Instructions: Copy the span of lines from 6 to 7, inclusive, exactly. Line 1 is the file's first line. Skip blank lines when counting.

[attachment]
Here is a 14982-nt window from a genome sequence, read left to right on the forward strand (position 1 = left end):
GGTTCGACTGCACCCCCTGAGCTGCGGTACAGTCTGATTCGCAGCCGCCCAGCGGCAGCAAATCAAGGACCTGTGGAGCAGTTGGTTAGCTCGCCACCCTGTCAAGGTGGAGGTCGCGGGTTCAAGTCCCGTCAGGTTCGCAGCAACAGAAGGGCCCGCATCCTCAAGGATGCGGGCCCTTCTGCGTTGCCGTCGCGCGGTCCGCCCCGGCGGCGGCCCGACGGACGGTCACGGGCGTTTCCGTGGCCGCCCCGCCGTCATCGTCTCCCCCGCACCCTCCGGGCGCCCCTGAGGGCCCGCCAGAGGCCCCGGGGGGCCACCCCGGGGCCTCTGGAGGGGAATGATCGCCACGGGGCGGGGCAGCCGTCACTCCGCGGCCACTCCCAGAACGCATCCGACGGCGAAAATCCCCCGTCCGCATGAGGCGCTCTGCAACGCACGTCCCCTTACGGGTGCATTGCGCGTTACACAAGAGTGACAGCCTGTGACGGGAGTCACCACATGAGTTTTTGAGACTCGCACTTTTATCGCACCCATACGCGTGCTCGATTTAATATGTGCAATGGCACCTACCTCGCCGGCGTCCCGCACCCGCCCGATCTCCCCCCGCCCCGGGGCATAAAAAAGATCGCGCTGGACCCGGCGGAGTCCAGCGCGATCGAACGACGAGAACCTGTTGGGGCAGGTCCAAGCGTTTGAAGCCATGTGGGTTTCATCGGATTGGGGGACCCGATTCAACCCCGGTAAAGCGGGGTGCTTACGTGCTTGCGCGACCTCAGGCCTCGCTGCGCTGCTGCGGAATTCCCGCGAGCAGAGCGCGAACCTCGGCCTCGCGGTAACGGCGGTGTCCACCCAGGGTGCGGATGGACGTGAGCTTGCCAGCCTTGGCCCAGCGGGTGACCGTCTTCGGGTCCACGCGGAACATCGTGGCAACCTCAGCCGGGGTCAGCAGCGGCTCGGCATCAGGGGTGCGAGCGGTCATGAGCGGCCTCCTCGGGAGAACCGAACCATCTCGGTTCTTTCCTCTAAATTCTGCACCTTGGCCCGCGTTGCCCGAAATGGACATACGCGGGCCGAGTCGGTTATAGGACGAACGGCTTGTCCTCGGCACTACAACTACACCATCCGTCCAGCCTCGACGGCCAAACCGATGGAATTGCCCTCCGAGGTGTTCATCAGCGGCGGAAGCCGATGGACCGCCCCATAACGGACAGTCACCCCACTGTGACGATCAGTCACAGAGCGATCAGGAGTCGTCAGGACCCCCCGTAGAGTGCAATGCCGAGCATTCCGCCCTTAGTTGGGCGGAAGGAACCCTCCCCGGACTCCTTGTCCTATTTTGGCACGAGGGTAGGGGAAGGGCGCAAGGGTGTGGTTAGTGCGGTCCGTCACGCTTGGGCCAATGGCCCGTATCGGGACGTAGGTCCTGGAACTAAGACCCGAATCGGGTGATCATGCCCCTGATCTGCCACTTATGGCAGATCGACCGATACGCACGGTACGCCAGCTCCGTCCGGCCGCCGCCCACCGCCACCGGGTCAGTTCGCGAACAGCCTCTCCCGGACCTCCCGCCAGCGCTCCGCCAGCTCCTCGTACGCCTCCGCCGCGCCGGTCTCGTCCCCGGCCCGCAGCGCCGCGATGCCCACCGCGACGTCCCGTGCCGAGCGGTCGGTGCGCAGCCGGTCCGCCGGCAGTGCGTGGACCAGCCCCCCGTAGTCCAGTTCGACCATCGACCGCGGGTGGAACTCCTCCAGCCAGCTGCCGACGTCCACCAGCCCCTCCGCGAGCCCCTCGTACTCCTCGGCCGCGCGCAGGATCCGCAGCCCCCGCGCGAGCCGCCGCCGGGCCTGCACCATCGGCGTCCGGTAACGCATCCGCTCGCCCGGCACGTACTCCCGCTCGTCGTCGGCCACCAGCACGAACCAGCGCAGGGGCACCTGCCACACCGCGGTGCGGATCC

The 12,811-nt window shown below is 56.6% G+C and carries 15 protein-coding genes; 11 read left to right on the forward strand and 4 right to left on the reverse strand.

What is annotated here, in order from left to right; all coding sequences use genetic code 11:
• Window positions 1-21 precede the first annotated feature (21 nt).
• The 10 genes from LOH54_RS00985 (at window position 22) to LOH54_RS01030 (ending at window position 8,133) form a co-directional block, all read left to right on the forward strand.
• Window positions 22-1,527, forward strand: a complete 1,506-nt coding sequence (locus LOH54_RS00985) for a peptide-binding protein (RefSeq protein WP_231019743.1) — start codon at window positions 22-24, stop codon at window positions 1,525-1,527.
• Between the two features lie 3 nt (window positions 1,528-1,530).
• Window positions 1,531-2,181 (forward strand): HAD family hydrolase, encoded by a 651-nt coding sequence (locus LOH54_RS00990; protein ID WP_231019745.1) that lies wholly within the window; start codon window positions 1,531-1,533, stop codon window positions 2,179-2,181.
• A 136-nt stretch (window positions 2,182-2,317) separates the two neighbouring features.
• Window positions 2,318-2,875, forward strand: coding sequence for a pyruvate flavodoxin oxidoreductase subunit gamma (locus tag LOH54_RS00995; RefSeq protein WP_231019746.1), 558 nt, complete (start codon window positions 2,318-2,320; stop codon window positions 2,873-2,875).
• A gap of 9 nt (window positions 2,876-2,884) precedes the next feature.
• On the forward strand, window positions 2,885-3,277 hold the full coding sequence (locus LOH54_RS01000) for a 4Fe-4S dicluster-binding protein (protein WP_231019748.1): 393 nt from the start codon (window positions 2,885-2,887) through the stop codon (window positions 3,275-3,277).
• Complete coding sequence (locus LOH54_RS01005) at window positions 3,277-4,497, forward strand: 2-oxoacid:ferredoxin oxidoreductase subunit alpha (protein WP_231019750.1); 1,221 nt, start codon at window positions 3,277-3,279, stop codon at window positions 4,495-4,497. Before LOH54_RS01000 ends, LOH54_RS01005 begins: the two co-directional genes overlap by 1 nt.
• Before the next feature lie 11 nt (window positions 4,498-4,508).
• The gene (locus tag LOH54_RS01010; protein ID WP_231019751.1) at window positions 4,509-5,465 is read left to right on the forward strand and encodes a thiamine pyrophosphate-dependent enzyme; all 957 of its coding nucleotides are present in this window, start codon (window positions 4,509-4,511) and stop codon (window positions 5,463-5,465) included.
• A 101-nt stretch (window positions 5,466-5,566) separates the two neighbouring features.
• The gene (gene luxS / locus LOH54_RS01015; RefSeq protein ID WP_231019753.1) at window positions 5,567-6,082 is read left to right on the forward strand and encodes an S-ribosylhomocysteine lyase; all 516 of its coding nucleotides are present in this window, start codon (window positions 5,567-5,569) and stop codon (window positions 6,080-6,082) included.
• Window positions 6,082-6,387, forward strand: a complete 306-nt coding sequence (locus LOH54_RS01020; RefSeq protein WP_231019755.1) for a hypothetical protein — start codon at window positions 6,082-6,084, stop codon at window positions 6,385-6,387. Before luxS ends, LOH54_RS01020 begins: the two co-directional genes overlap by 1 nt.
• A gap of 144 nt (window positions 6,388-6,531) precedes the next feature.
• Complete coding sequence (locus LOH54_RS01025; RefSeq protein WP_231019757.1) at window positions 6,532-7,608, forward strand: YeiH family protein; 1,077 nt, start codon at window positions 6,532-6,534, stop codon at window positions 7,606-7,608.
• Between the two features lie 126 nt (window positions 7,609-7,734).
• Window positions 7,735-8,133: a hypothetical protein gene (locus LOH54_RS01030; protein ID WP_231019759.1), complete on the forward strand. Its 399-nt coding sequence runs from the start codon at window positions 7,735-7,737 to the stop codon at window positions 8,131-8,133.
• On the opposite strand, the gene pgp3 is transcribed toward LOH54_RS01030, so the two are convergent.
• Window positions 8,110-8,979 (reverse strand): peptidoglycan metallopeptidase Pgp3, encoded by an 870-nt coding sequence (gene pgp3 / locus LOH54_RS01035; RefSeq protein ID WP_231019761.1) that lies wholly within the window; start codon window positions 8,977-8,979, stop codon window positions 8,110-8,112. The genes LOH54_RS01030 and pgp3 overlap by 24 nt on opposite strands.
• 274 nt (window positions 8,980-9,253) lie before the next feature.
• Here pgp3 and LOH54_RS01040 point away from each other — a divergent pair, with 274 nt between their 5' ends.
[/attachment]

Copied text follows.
• The 10 genes from LOH54_RS00985 (at window position 22) to LOH54_RS01030 (ending at window position 8,133) form a co-directional block, all read left to right on the forward strand.
• Window positions 22-1,527, forward strand: a complete 1,506-nt coding sequence (locus LOH54_RS00985) for a peptide-binding protein (RefSeq protein WP_231019743.1) — start codon at window positions 22-24, stop codon at window positions 1,525-1,527.